http://www.thepensionsregulator.gov....ion-scams.aspx

Thinking of doing something with your pension pot?

If you’re thinking about how to invest your retirement savings, follow these five steps to protect your pension.

Pension scammers are after your savings. Thousands of people have lost their life savings from scammers. Don’t be next.

Before you go any further, read these five tips to protect yourself from scammers.
If you think you’ve been scammed – act immediately

If you've already signed something you're now unsure about, contact your pension provider straight away. They may be able to stop a transfer that hasn't taken place yet. Then call Action Fraud on 0300 123 2040 to report it.
If you have doubts about what to do, ask The Pensions Advisory Service (TPAS) for help. Call them on 0300 123 1047 or visit the TPAS website for free pensions advice and information. They also provide a service for members who’ve been scammed and want to know how they can rebuild their pension savings. To book an appointment, please contact virtual.appointments@pensionsadvisoryservice.org.u k.
If you're aged 50 or over and have a defined contribution pension (a pension not based on your final salary), Pension Wise is there to help you investigate your retirement options. Visit the Pension Wise website to find out more.



Cold called about your pension? Hang up!

Unsolicited phone calls, texts or emails about your pension are nearly always scams. Scammers will often claim they’re from Pension Wise or other government-backed bodies. These organisations would never phone or text to offer a pension review.


‘Deals’ to look out for

Beware of unregulated investments offering ‘guaranteed returns’. These include exotic sounding investments like hotels, vineyards or other overseas ventures, and deals where your money is all in one place – and therefore more at risk. Visit the FCA’s ScamSmart website to see if the deal you’re being offered is a known scam, or has the hallmarks of a scam.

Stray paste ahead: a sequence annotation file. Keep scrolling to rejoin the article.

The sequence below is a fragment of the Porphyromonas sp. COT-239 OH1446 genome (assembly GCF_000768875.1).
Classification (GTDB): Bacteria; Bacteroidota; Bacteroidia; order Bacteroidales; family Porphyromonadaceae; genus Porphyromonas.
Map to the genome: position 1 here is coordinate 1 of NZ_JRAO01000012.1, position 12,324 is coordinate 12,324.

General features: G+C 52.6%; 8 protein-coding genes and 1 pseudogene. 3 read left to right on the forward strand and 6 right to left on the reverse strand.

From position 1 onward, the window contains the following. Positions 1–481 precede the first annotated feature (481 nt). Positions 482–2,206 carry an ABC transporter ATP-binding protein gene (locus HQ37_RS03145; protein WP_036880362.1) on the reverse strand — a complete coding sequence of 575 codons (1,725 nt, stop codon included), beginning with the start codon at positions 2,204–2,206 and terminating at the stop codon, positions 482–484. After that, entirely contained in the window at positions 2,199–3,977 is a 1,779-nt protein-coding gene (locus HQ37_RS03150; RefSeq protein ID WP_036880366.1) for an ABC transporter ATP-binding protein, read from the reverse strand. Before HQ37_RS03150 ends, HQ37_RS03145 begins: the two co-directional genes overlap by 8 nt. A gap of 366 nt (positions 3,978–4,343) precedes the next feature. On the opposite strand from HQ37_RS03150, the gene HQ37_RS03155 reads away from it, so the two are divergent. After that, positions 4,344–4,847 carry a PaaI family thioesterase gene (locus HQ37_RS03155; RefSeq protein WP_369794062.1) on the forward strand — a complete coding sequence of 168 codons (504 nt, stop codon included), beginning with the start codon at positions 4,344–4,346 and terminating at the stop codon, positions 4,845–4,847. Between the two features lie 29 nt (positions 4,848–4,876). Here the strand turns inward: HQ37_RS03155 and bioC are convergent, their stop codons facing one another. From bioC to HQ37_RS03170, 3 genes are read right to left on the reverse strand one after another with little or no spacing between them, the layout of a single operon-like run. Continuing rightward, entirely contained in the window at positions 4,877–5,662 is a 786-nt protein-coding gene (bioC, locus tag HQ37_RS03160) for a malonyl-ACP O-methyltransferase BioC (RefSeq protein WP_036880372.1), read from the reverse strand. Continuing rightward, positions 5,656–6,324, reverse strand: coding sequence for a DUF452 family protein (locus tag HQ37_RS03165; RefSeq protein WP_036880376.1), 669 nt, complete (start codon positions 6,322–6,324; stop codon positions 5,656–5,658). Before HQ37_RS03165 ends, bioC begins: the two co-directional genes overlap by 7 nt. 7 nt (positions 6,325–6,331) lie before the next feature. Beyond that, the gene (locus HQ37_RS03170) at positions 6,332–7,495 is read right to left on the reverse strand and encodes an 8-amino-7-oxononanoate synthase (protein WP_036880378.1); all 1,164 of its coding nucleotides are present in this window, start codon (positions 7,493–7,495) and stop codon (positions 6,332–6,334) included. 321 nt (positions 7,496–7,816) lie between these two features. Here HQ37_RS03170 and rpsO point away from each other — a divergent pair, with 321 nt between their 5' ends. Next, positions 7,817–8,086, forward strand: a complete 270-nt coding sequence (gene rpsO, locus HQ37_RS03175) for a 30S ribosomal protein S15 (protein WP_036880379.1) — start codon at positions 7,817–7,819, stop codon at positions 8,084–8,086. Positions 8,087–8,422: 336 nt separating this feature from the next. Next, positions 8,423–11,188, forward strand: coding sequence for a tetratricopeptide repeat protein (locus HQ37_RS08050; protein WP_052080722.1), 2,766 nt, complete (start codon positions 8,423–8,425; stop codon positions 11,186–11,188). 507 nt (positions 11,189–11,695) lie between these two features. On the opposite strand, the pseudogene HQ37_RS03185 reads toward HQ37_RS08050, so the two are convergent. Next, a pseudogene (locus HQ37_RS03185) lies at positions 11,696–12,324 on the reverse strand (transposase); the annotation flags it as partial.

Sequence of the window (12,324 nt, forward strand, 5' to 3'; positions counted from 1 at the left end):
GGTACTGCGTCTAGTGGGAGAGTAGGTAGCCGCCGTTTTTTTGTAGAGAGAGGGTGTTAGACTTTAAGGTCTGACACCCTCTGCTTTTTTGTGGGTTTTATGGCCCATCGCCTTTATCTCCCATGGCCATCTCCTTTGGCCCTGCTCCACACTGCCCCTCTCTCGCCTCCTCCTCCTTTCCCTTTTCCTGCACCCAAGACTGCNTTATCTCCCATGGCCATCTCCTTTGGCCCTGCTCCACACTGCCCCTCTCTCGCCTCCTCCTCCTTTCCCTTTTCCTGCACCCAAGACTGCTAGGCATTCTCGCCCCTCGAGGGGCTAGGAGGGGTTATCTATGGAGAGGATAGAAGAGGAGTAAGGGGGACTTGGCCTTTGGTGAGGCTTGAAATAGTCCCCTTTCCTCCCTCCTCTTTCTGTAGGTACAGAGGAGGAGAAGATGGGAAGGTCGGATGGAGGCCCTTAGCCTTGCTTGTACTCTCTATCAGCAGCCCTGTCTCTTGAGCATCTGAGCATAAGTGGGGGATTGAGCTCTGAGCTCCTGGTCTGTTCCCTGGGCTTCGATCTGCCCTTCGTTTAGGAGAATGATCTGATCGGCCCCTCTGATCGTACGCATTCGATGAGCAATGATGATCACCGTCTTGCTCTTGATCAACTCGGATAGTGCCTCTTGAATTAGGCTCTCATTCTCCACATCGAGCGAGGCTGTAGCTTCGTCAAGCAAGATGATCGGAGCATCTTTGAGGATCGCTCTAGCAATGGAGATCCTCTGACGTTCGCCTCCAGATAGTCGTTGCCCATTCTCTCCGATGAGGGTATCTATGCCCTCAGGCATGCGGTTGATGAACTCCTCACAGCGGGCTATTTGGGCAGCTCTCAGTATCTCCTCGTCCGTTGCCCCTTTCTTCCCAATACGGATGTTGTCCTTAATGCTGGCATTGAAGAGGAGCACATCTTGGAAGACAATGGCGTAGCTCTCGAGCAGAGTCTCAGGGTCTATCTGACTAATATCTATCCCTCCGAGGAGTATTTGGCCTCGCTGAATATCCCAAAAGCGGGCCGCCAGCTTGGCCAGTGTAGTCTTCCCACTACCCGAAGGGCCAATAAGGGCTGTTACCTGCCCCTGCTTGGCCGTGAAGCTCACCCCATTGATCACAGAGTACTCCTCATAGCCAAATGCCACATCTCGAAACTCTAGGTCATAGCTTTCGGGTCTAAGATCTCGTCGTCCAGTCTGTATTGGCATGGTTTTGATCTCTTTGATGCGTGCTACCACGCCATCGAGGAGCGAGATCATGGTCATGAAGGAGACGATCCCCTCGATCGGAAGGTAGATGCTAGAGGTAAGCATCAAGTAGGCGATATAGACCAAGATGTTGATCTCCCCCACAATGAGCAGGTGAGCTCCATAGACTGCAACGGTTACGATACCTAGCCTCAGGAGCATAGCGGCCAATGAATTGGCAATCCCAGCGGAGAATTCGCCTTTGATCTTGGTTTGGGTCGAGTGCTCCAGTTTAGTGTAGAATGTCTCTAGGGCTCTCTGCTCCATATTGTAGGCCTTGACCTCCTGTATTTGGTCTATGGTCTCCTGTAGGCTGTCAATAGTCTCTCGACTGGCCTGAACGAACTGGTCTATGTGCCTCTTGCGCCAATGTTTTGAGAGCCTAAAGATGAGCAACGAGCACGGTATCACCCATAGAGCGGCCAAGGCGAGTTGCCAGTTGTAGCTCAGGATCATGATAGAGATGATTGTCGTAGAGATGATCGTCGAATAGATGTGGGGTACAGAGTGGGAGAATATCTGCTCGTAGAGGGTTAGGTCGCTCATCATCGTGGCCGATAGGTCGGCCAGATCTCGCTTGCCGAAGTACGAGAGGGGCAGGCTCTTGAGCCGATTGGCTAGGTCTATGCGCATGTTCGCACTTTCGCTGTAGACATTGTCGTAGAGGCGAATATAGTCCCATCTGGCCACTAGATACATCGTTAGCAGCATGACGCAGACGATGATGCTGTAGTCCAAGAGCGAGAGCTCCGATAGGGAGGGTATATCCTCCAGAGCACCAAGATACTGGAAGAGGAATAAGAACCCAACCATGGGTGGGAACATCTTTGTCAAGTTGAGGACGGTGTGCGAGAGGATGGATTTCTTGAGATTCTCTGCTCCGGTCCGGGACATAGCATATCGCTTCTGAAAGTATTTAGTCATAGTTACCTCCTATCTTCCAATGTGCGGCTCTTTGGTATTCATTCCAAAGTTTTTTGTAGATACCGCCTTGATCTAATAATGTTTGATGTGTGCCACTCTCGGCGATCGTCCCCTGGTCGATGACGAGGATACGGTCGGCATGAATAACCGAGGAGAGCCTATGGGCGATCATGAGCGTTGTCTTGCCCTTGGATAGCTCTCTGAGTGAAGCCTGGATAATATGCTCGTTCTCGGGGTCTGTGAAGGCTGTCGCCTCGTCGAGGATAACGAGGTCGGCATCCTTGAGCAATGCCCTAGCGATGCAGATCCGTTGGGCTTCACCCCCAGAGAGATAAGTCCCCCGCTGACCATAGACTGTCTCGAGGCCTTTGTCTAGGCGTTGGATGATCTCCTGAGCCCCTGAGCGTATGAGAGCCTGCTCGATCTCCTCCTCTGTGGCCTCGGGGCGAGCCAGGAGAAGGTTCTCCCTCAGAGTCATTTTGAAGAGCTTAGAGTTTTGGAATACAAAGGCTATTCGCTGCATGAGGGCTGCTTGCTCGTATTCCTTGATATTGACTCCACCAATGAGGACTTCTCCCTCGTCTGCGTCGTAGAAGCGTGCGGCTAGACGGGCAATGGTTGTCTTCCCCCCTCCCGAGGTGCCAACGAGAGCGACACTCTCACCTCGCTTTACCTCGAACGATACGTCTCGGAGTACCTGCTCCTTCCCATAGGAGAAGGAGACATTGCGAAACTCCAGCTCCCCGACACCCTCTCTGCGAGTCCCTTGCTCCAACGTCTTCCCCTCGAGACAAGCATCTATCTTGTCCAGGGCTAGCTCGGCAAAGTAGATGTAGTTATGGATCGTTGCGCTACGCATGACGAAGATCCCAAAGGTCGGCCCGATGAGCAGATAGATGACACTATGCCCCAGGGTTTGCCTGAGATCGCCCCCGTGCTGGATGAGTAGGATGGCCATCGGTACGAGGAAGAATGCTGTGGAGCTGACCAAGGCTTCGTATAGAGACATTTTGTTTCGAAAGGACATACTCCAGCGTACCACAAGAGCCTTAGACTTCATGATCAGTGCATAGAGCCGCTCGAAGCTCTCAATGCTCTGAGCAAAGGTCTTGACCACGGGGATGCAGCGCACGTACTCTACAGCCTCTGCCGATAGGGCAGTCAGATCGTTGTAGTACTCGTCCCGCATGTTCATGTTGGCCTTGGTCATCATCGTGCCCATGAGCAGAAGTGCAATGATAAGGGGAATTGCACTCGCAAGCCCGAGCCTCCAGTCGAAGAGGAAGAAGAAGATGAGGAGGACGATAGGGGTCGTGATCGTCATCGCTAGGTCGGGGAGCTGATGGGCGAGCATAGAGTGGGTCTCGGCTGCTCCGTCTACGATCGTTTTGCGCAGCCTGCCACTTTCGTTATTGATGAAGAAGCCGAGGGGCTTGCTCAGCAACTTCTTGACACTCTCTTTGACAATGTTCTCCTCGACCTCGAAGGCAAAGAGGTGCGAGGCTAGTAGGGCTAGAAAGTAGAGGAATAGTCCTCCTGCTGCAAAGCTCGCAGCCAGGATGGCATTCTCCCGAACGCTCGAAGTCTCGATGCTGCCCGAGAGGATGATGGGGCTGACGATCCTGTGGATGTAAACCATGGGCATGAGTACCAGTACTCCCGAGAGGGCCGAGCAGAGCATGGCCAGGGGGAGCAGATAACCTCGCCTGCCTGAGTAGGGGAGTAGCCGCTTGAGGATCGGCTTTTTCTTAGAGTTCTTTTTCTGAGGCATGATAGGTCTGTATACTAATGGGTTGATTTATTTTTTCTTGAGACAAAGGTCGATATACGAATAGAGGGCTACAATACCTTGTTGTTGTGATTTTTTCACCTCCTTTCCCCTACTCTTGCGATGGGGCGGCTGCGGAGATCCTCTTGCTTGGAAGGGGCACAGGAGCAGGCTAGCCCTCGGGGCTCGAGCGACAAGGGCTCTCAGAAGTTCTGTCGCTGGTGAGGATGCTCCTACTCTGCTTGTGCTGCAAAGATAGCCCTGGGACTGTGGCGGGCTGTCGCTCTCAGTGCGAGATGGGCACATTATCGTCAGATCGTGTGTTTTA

Don’t be rushed into making a decision. Scammers will try to pressure you with ‘time limited offers’ or send a courier to your door to wait while you sign documents. Take your time to make all the checks you need – even if this means turning down an ‘amazing deal’.


Using an adviser? Make sure they’re registered with the FCA

Scammers sometimes pose as financial advisers. Check your adviser is registered on the FCA website and that they’re authorised to give advice on pensions. If you deal with someone who is not regulated you may not be covered by the Financial Ombudsman Service or Financial Services Compensation Scheme if things go wrong. And don’t be taken in by smart brochures or websites even if they claim to give warnings about scammers. Professional-looking marketing materials are not a guarantee of a company’s authenticity.


Don’t let a friend talk you into an investment – check everything yourself

People have fallen for scams because they’d been recommended by a friend. Do your homework, even if you consider yourself or your friend to be financially savvy. False confidence can lead to getting stung and with a pension, it might be years before you discover you’ve been scammed.





If you’re thinking of transferring your pension, ask yourself these questions, and call TPAS on 0300 123 1047 if you have any doubts


Did you get cold called?

Is the firm or individual FCA registered?

And are they authorised to give adviceon pensions?

Have there been complaints about the adviser, firm or investment? Do a thorough internet search. Also check on forums and social media for mentions.

Is their address a PO Box or a serviced office? Again, do a thorough internet search of the address to check.

Can you contact the business at their registered office?

Is the contact number a mobile number?

Are you being offered guaranteed returns?

Are the investments regulated by the FCA? Check at www.fca.org.uk/scamsmart

What are the tax implications? As well as losing your life savings, you could also get a huge tax bill.